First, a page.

7 miles round trip
Difficulty: Family Hikes
What’s that? You don’t want to drive six hours for a 1,530 foot mountain? Oh, sure, there are plenty of worthy mountains in the Northeast. Many that are bigger, tougher, and (likely) closer. But how many of them are in scenic Acadia National Park? How many of them sport the highest point on the North Atlantic seaboard, and are amongst the first places in the United States to see sunlight? How many of them offer views not only of surrounding mountains, but also of Frenchman’s Bay and its spattering of islands and cruise ships? A Google images search will quickly have your heart pining for Cadillac Mountain, making it the hiking version of Jessie’s Girl.
Cue the Rick Springfield, it’s time for a road trip! I roped the Mrs. into this one under the guise of an anniversary Bar Harbor getaway. It was a good plan, too, until it started raining shortly after our arrival. And continued to do so. All. Freaking. Weekend. Unlike our hiking boots, however, our spirits couldn’t be dampened.
At 3.5 miles the South Ridge Trail is the longest direct approach to the Cadillac Mountain summit. After admiring this mountain beauty from afar, why not pick a slow song to ask her to dance? Below treeline the trail guides visitors through a rich coniferous forest, a pleasant escape from the crowds likely to be encountered on top.
As one would expect of a national park, the trail is well maintained. There’s a stretch comprised of buried sandbags to combat erosion, and places with stone staircases are perfectly spaced for little feet. A mile into the hike is the short Eagle Crag Loop Trail sporting a lookout with an easterly view perfect for early birds trying to catch a sunrise. Assuming the clouds looked the same on the crag as they did the summit, we skipped this detour and had a little photo fun on a nearby cliff instead.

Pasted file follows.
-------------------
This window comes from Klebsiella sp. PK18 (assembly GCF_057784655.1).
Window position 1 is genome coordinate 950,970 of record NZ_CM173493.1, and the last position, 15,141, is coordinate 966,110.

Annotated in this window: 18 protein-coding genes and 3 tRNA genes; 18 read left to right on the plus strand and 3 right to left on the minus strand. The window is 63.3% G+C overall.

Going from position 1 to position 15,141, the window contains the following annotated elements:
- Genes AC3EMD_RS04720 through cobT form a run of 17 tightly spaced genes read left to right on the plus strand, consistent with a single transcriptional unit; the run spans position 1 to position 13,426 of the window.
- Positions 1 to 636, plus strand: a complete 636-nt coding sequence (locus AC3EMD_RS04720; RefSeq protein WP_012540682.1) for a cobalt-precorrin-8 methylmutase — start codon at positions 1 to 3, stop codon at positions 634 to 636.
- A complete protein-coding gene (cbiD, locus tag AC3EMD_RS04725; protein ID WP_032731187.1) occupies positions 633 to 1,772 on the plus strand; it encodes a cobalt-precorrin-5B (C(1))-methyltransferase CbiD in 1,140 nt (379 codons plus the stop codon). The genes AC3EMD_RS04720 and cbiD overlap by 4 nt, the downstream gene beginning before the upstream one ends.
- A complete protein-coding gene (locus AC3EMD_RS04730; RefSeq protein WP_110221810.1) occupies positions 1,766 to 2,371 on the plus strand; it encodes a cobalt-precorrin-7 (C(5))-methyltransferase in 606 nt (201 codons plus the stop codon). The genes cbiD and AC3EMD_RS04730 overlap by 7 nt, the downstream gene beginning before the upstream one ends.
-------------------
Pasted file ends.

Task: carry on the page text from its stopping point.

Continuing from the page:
Shortly after the cliff the trail emerges above treeline on an open ridge, providing postcard-quality views from here to the summit. Except, you know, when it rains. Along the way there are multiple intersections with the Jordan Ponds Path, Canon Brook Trail, and Cadillac West Face Trail. All are well marked—just make sure to read signs carefully in foggy weather.
We also saw a lot of this bluish gray fungus on the rocks. Not sure what it’s called, but it’s slippery when wet.
A rock climb at the tail end of the hike presents the only real challenge. Even so, it’s short enough to be a fun obstacle for kids.
Don’t let Cadillac Mountain’s 1,530-foot summit fool you, its close proximity to the ocean can lead to strong winds and harsh conditions. This should go without saying, but…if you’re in the park and considering a spur-of-the-moment hike, make sure to bring layers. Posting unflattering photos of your wife on the summit can also lead to cold shoulders.
Above I mentioned that it rained the entire weekend we were in Bar Harbor, which isn’t entirely accurate. On the morning we were leaving we woke up to the following view from our hotel room.
So…on our way out of town we cheated and drove to the top of Cadillac Mountain to get a few good shots.
What a difference a day makes.
Travel south on U.S. Route 3 from Bar Harbor Village. The trailhead is located on the right just after the Blackwoods Campground road. Acadia National Park maps indicate a parking area at the trailhead, but don’t bother looking for a lot, it’s all roadside. Those staying at the campground can take the connector trail to the Route 3 trailhead for an additional 0.7 mile hike (one way).
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